Feb. 7 (Bloomberg) -- Siemens AG and Nokia Oyj have intensified talks to end their six-year-old phone-equipment venture as the German partner pushes for an exit, according to three people familiar with the situation.
One scenario under discussion for Nokia Siemens Networks is a joint buyout of Siemens’s 50 percent stake by Nokia and a strategic partner such as Alcatel-Lucent SA, which has held exploratory talks over a deal, said the people, who asked not to be identified because the matter is private. Discussions have accelerated as a shareholder agreement comes up for renewal in April and as Alcatel-Lucent prepares for the departure of its chief executive officer, they said.
Siemens has repeatedly said it wants to get out of the venture, which has an enterprise value of as much as 10 billion euros ($13.4 billion), according to estimates by Aalandsbanken analyst Lars Soederfjell.
Nokia Siemens and competitors such as Alcatel-Lucent have struggled with sputtering demand and losses as competition from Chinese rivals has intensified and Europe’s mobile operators, pressured by slowing growth, have curbed spending on equipment. Meanwhile, the German company, which manufactures products from power turbines to high-speed trains, is looking to focus on more profitable businesses.
“It’s hard to say what will happen to NSN, but in the end it won’t be in the hands of either Nokia or Siemens,” said Robert Jakobsen, an analyst at Jyske Bank A/S in Denmark.
Nokia shares jumped as much as 3.9 percent and closed 1.9 percent higher at 3.02 euros in Helsinki. Siemens closed little changed at 77 euros in Frankfurt.
Alcatel-Lucent gained 4.9 percent to 1.23 euros on the Paris exchange. The company said today CEO Ben Verwaayen will step down once a succession plan is in place after 2012 losses reached 1.37 billion euros.
The discussions between Espoo, Finland-based Nokia and Munich-based Siemens have been on and off and may not lead to an agreement anytime soon, the people said. An initial public offering of Nokia Siemens is also an option, though considered unlikely, said two of the people.
Wolfram Trost, a Siemens spokesman, declined to comment, as did Susan Sheehan, a spokeswoman for Nokia, and Alcatel-Lucent spokesman Simon Poulter.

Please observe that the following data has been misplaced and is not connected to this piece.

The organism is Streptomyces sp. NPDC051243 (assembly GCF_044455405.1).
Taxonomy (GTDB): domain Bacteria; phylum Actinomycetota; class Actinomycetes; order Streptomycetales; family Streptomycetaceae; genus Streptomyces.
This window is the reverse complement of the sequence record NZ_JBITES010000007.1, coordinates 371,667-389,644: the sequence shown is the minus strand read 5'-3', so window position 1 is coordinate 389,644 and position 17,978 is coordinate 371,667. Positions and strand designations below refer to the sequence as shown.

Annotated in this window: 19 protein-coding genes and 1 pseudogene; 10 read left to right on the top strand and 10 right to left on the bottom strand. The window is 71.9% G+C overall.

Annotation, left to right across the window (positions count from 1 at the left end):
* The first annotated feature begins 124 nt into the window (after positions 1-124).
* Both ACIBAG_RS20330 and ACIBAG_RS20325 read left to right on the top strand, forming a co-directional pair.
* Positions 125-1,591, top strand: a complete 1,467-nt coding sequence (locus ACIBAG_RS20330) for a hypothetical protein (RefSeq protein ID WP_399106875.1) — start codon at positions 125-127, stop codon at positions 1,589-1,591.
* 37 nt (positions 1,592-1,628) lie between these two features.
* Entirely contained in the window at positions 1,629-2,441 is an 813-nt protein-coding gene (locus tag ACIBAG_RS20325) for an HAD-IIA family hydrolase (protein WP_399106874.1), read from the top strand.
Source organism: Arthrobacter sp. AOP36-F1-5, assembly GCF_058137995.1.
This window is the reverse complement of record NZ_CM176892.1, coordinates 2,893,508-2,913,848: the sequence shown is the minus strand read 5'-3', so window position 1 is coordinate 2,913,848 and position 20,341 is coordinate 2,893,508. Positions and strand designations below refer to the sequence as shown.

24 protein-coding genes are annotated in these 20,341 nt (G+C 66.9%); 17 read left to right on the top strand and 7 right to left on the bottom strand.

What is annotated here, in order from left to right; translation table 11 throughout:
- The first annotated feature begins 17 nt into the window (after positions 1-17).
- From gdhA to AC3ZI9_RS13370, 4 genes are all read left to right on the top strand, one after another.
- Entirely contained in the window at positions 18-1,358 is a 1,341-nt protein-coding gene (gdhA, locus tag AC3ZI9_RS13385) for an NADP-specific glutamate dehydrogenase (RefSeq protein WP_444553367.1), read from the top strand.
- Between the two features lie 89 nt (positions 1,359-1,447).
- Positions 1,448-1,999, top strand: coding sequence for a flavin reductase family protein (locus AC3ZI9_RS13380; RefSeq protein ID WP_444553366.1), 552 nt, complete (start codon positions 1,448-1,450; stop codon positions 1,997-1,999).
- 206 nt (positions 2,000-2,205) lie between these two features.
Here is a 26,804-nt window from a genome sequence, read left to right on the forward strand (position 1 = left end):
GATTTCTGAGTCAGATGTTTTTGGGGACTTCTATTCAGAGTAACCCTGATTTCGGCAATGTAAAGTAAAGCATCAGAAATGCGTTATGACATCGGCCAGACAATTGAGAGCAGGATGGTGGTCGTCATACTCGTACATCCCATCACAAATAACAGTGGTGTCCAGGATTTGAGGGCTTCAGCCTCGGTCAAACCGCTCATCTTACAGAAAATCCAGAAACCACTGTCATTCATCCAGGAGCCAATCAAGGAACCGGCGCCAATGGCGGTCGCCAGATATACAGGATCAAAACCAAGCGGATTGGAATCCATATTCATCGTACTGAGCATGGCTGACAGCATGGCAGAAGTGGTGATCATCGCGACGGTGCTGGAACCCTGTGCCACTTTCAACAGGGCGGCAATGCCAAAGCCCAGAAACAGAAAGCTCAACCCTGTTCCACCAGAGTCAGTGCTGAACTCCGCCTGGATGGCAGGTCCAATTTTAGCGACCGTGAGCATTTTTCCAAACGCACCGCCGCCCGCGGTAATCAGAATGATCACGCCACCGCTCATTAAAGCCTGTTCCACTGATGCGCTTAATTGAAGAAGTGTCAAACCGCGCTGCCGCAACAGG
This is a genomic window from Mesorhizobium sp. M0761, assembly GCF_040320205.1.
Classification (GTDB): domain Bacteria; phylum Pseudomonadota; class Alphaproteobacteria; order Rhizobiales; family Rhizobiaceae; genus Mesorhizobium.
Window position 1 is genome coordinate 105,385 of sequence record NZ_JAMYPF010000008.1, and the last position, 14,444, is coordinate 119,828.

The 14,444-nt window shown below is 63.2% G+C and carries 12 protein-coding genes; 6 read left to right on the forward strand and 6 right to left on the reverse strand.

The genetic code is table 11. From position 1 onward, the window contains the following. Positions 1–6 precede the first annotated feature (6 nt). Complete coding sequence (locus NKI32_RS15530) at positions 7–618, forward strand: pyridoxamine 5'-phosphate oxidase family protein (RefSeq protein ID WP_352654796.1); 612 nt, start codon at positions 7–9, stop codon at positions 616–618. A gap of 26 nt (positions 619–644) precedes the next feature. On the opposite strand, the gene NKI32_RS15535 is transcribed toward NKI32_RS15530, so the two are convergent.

Nokia and Siemens abandoned talks with private-equity buyers in 2011 over a sale of the business as the buyout firms failed to come up with a compelling offer. Nokia Siemens has since returned to profit, helped by a plan to cut 17,000 jobs, even as Paris-based Alcatel-Lucent suffers from declining sales in Europe.
To be sure, Nokia may avoid buying more of Nokia Siemens because the mobile-phone manufacturer is focused on bolstering its cash reserves, Jakobsen said. Nokia reported its seventh consecutive decline in quarterly sales last month and omitted its dividend for the first time in 143 years, a decision it said will “ensure strategic flexibility.”
The handset maker, led by ex-Microsoft Corp. executive Stephen Elop, is trying to re-orient itself toward higher-end handsets like the Lumia smartphone, pitched as an alternative to Apple Inc.’s iPhone and devices running Google Inc.’s Android software.
All three major ratings companies rank Nokia’s debt three steps below investment grade, after Moody’s Investors Service lowered Nokia by two levels to Ba3 in July. The smartphone maker had net cash of 4.4 billion euros at the end of last year.
Performance at the venture with Siemens is now a relative bright spot for Nokia. Nokia Siemens’s most recent results topped Nokia’s earlier estimates with fourth-quarter operating profit of 14.4 percent of sales, excluding some items.
To contact the reporters on this story: Matthew Campbell in London at firstname.lastname@example.org; Aaron Kirchfeld in London at email@example.com; Adam Ewing in Stockholm at firstname.lastname@example.org